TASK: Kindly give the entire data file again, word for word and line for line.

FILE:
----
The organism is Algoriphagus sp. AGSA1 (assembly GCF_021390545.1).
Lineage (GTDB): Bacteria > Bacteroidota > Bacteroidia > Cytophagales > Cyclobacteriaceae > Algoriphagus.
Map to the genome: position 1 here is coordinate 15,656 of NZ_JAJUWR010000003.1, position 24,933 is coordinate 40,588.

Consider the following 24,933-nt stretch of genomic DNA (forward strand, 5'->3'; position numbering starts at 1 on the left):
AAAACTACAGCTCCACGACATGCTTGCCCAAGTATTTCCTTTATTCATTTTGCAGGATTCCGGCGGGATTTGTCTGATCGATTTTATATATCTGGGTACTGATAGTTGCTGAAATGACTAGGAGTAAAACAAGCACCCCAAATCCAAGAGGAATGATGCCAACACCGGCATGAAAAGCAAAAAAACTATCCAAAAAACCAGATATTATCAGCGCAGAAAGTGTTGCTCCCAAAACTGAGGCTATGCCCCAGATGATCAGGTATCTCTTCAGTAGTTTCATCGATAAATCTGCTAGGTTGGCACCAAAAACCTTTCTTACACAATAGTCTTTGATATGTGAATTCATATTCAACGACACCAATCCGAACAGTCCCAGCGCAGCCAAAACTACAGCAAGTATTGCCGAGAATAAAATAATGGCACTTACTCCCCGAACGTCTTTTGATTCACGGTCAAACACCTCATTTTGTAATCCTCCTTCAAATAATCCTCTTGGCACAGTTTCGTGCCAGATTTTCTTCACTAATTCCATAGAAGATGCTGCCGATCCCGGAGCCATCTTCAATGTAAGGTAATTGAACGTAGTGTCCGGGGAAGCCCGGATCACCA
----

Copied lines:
The organism is Algoriphagus sp. AGSA1 (assembly GCF_021390545.1).
Lineage (GTDB): Bacteria > Bacteroidota > Bacteroidia > Cytophagales > Cyclobacteriaceae > Algoriphagus.
Map to the genome: position 1 here is coordinate 15,656 of NZ_JAJUWR010000003.1, position 24,933 is coordinate 40,588.

Consider the following 24,933-nt stretch of genomic DNA (forward strand, 5'->3'; position numbering starts at 1 on the left):
AAAACTACAGCTCCACGACATGCTTGCCCAAGTATTTCCTTTATTCATTTTGCAGGATTCCGGCGGGATTTGTCTGATCGATTTTATATATCTGGGTACTGATAGTTGCTGAAATGACTAGGAGTAAAACAAGCACCCCAAATCCAAGAGGAATGATGCCAACACCGGCATGAAAAGCAAAAAAACTATCCAAAAAACCAGATATTATCAGCGCAGAAAGTGTTGCTCCCAAAACTGAGGCTATGCCCCAGATGATCAGGTATCTCTTCAGTAGTTTCATCGATAAATCTGCTAGGTTGGCACCAAAAACCTTTCTTACACAATAGTCTTTGATATGTGAATTCATATTCAACGACACCAATCCGAACAGTCCCAGCGCAGCCAAAACTACAGCAAGTATTGCCGAGAATAAAATAATGGCACTTACTCCCCGAACGTCTTTTGATTCACGGTCAAACACCTCATTTTGTAATCCTCCTTCAAATAATCCTCTTGGCACAGTTTCGTGCCAGATTTTCTTCACTAATTCCATAGAAGATGCTGCCGATCCCGGAGCCATCTTCAATGTAAGGTAATTGAACGTAGTGTCCGGGGAAGCCCGGATCACCA